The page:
The Genocide Memorial and Museum
The Genocide Memorial and Museum at Tsitsernakaberd ('Swallow Castle') are among the few points of interest on the west side of the Hrazdan River. Visiting them is strongly recommended for anyone wishing to understand Armenia and its people.
In 1965, Armenians throughout the world commemorated the 50th anniversary of the 1915 genocide, and the lack of any tangible symbol in Armenia itself was conspicuous to the extent that the Genocide Memorial was created and completed in 1967. The memorial was built after unprecedented demonstrations on 24 April 1965, the 50th anniversary of the genocide. In a rare acknowledgement of public discontent, the Soviets deposed the local Communist Party boss in response and gave permission for the memorial to be built. The architects Kalashian and Mkrtchian have succeeded in creating a striking and appropriate monument. Although the ideal approach is to mount the flight of steps leading up to it, most visitors are likely to approach instead from the car park, in which case the first thing they will notice is the collection of trees, each of which has been planted by a distinguished visitor.
Separating the museum from the monument is a 100m-long memorial wall of basalt carved with the names of villages and towns where massacres of Armenians by Turks are known to have taken place. The monument itself has two parts. There is a 44m-tall stele reaching to the sky symbolising the survival and spiritual rebirth of the Armenian people. It is riven, however, by a deep cleft which symbolises the separation of the peoples of western and eastern Armenia while at the same time emphasising the unity of all Armenian people.
Adjoining the stele is a ring of 12 large inward-leaning basalt slabs whose shape is reminiscent of traditional Armenian khachkars. The 12 slabs represent the 12 lost provinces of western Armenia and their inward-leaning form suggests figures in mourning. At the centre of the circle, but 1.5m below, burns the eternal flame. The steps leading down are deliberately steep, thus requiring visitors approaching to bow their heads in reverence as they descend. Some surmise other layers of meanings – the 12 slabs huddle like refugees around a fire on a deportation march, and the spires might be a highly stylised monument to Mt Ararat and its smaller peak, or blades of newborn grass.
The museum (www.genocide-museum.am; 11.00-16.00 Tue-Sun; free guided tour in Armenian, English, French or Russian; entrance free, there is a container for donations) was added in 1995 to commemorate the 80th anniversary of the massacres. The museum is a circular subterranean building and was designed by the same architects as the memorial. The museum is well labelled in Armenian, English, French and Russian. Much information is given on the number of victims in different parts of western Armenia and there are many photographs taken by German army photographers who were accompanying their allies the Turks during World War I.
Large photographs (many, but not all, with English explanations) tell the story of the genocide simply and baldly. There’s no effort to demonise the Ottoman authorities; the facts are allowed to speak for themselves. It starts with the massacres of 1896 and 1909 and the lack of an international response, and then moves on to the murder of Armenian labour conscripts in the Ottoman army in late 1914 and early 1915. The arrest and subsequent murder of community leaders and intellectuals on 24 April 1915 marks the beginning of that nightmare summer. All over Anatolia men were arrested, marched out of their towns and murdered at the nearest lonely spot; then came the forced deportations of the remaining women and children and forced marches into the Syrian desert.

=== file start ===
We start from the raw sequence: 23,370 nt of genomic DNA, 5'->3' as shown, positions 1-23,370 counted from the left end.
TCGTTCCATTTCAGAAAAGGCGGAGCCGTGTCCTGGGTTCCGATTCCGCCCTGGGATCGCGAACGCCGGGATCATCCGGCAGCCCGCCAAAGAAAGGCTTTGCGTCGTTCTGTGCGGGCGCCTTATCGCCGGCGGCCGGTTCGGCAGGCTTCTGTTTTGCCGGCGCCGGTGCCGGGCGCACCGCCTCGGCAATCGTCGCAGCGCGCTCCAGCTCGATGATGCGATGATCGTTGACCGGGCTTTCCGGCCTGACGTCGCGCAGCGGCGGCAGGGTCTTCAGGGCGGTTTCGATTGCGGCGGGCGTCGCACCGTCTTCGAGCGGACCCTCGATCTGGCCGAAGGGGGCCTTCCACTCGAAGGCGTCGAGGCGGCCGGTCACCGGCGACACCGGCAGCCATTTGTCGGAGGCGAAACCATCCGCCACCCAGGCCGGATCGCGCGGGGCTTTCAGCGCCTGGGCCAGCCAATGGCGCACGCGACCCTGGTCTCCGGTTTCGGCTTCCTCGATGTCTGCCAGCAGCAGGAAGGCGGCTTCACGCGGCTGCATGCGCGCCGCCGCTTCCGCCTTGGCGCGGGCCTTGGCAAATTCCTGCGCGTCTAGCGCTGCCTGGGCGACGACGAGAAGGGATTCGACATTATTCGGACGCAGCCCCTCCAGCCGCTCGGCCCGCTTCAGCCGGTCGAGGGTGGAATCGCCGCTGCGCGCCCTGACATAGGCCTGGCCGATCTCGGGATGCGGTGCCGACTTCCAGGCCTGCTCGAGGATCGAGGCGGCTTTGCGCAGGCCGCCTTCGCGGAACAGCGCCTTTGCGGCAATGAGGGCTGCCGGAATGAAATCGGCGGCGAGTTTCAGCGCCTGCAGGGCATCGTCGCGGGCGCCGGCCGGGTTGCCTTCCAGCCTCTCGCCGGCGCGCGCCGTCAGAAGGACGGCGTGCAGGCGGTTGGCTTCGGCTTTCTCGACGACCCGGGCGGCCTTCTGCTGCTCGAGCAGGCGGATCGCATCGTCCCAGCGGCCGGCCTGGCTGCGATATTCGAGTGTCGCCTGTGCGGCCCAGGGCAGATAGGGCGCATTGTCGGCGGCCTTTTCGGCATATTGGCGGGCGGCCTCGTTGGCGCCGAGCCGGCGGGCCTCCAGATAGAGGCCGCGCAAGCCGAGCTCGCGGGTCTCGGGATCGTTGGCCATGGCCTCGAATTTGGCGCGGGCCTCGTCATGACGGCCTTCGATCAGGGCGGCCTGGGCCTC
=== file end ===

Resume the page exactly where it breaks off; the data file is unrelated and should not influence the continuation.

A permanent exhibition of paintings of half-dead, naked survivors stands in the hall. The final image is a huge blown-up photograph of an orphanage in Syria after the genocide. Outside there’s a magnificent view of Mountain Ararat, the symbol of Armenia 40km inside modern Turkish territory. Nearby there is a khatchkar in remembrance of the 1988 Sumqayit massacre in Azerbaijan, and the graves of early victims of the Karabakh War.
There are also examples of foreign publications about various aspects of the genocide including reports by British, American and German officials on the maltreatment of the Armenians by the Turks. One typical exhibit reproduces the letter sent by Leslie A Davis, the American consul at Harput (west of Lake Van) to his boss, the American ambassador at Constantinople on 24 July 1915. It reads:
I do not believe that there has ever been a massacre in the history of the world so
general and thorough as that which is now being perpetrated in this region, or that a
more fiendish, diabolical scheme has ever been conceived in the mind of man.
There is a row of trees planted by foreign leaders who recognise the genocide, despite the Turkish government’s determination to punish any foreign power that does so. The Turkish denial works on many levels – it never happened, the documents are fake, it wasn’t deliberate, the deportations were for their own safety, not that many people died, Turkish people suffered too, it was the fault of the Dashnaks. Considered in full it falls over with inconsistencies, but that doesn’t seem to make a difference.
A taxi is the easiest way to reach Tsitsernakaberd. If you feel up it you can walk to and from town over the Haghtanak Bridge and past the Hrazdan Stadium.
If you have any questions about travel to Armenia (visa, hotels, guide services, transportation), please feel free to contact us at any time and we will gladly answer your questions.